Shonen Knife: “Alive! In Osaka” and Still Going Strong

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As seen in Guitar Girl Magazine June 2018 issue.

Shonen Knife, the Japanese pop-punk band, based in Osaka, Japan, is still rocking out. For three decades now, sisters Naoko and Atsuko have been making music, having started a band in the early ‘80s. Their music still has an impact in the entertainment industry today.

Photo (LtoR): Atsuko, Naoko, Risa
Cover Photo credit:  Tomoko Ota

1960s girl bands, the Beatles, The Beach Boys, and the Ramones are all groups they credit as having heavily influenced their sound. As a matter of fact, the Ramones had such an influence on them, the sisters even performed for a while as a Ramones tribute band – The Osaka Ramones.

ALIVE! In Osaka is the band’s first live album released in ten years, accompanied by a DVD, and features Shonen Knife classics such as “Rock N Roll Tee Shirt,” “Sushi Bar Song,” and “Twist Barbie” and was filmed at the same location as the previous live album Live in Osaka.

Having been through several member lineups, Shonen Knife has stayed a steady course and has an avid fan base, even garnering the attention of Kurt Cobain in 1991. With over 20 studio albums under their belt, the release of a live album, and their unique fashion style, we were pleased to feature the Naoko and Atsuko and their band, Shonen Knife, to learn more about them, and the bond between these two sisters.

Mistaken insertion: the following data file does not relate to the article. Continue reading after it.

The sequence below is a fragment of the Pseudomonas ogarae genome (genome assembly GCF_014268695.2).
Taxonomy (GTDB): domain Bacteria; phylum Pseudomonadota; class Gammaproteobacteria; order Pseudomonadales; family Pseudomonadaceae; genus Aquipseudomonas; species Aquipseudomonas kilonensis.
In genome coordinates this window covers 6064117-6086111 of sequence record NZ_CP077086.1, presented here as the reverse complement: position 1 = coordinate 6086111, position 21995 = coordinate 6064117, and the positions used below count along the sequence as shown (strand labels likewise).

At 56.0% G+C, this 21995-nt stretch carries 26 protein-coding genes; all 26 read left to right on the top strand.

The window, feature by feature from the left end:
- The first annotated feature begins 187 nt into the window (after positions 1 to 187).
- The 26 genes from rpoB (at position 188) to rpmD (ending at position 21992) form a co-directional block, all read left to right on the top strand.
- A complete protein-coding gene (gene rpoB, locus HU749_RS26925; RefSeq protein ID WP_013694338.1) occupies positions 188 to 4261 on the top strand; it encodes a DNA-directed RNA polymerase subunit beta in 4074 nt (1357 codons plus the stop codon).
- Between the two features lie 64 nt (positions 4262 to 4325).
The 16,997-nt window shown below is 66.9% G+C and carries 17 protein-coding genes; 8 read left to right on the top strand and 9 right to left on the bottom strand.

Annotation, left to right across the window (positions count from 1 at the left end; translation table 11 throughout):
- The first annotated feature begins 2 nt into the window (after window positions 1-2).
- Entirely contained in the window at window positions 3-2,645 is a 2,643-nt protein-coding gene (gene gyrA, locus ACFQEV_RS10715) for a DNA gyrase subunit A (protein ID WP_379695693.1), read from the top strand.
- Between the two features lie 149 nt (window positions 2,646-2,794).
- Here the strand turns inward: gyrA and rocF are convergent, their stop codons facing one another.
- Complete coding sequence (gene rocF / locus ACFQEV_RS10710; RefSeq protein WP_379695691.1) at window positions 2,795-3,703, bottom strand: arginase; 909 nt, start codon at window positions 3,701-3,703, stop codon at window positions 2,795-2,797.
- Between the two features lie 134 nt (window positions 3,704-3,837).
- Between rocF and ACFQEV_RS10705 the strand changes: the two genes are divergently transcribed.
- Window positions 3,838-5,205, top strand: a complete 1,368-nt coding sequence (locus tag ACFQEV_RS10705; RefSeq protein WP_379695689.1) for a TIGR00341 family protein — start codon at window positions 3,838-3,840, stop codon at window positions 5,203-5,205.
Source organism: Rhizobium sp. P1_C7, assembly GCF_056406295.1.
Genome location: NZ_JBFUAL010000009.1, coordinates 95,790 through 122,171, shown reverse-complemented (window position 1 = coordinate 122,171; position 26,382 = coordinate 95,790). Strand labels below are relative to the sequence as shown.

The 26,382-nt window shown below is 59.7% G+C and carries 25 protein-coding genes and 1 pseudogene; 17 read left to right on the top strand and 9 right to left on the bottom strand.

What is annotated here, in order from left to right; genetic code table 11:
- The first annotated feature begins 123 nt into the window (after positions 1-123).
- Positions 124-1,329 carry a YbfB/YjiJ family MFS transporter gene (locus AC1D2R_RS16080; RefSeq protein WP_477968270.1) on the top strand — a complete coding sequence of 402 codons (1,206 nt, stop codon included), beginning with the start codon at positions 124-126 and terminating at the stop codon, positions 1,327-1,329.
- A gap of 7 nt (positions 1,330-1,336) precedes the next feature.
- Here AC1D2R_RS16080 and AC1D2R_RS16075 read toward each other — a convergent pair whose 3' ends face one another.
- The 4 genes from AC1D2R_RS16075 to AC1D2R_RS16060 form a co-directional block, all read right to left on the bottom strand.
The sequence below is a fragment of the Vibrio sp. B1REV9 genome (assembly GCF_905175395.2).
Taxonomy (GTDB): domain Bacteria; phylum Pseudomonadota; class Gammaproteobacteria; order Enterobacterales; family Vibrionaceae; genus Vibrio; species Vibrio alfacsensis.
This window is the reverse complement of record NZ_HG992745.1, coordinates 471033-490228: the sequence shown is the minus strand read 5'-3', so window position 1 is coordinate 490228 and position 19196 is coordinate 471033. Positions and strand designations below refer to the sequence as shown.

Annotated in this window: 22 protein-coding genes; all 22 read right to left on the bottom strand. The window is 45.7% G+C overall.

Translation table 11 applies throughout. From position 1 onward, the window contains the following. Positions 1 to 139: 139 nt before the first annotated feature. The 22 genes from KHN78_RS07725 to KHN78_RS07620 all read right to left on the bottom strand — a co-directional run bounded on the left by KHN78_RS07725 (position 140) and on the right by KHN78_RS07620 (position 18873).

Your band has been going strong for 37 years now. How are you able to continue creating great music and staying relevant?

Naoko:  I’m lazy and just doing something spontaneous for that reason. I don’t realize so many years have passed. I can say one thing when I see our audience’s smiley face, I can be motivated. I’m happy if people get happy through our music.

You have been making music together and traveling and touring for a long time. Does being in the band together support the sister bond and keep you close to one another?

Naoko:  Touring with my sister is easy for me. We share a hotel room and can be relaxed. I’m living in Osaka, Japan and Atsuko is living in Los Angeles, so touring together can be kind of reunion. The good thing about playing with my sister is it’s easy to communicate, especially on stage.

How did the two of you find out you had a love for music that you decided to start a band and travel the world; it is fantastic to see such a diverse fanbase.

Naoko:  We usually don’t have any conscious that we love music, it’s simply a sensuous thing. We feel good when listening to music. It is amazing and lucky that we can travel the world and play in front of our fans.

Naoko, when did you first learn to play guitar?

Naoko:  When I was 15, I asked my mother to buy an acoustic guitar. She bought it for me, and I started to play, but it was too difficult. It was too sore for my fingers to hold the guitar strings. Three years after, I bought a cheap yellow Stratocaster model and started to play. I’m a bad player still.

Atsuko, you were initially the drummer, but because of some band changes, switched over to bass. Did you play bass before then, or was that something you had to learn?

Atsuko:  I played the bass guitar in high school. I was 16 years old when I started. I played for a couple of years, and then I started to play the drums in Shonen Knife. After the original bass player left the band, I took over playing the bass guitar. It was about 20 years since I picked up the bass, so I had to do some practicing! I really enjoy playing the bass guitar now.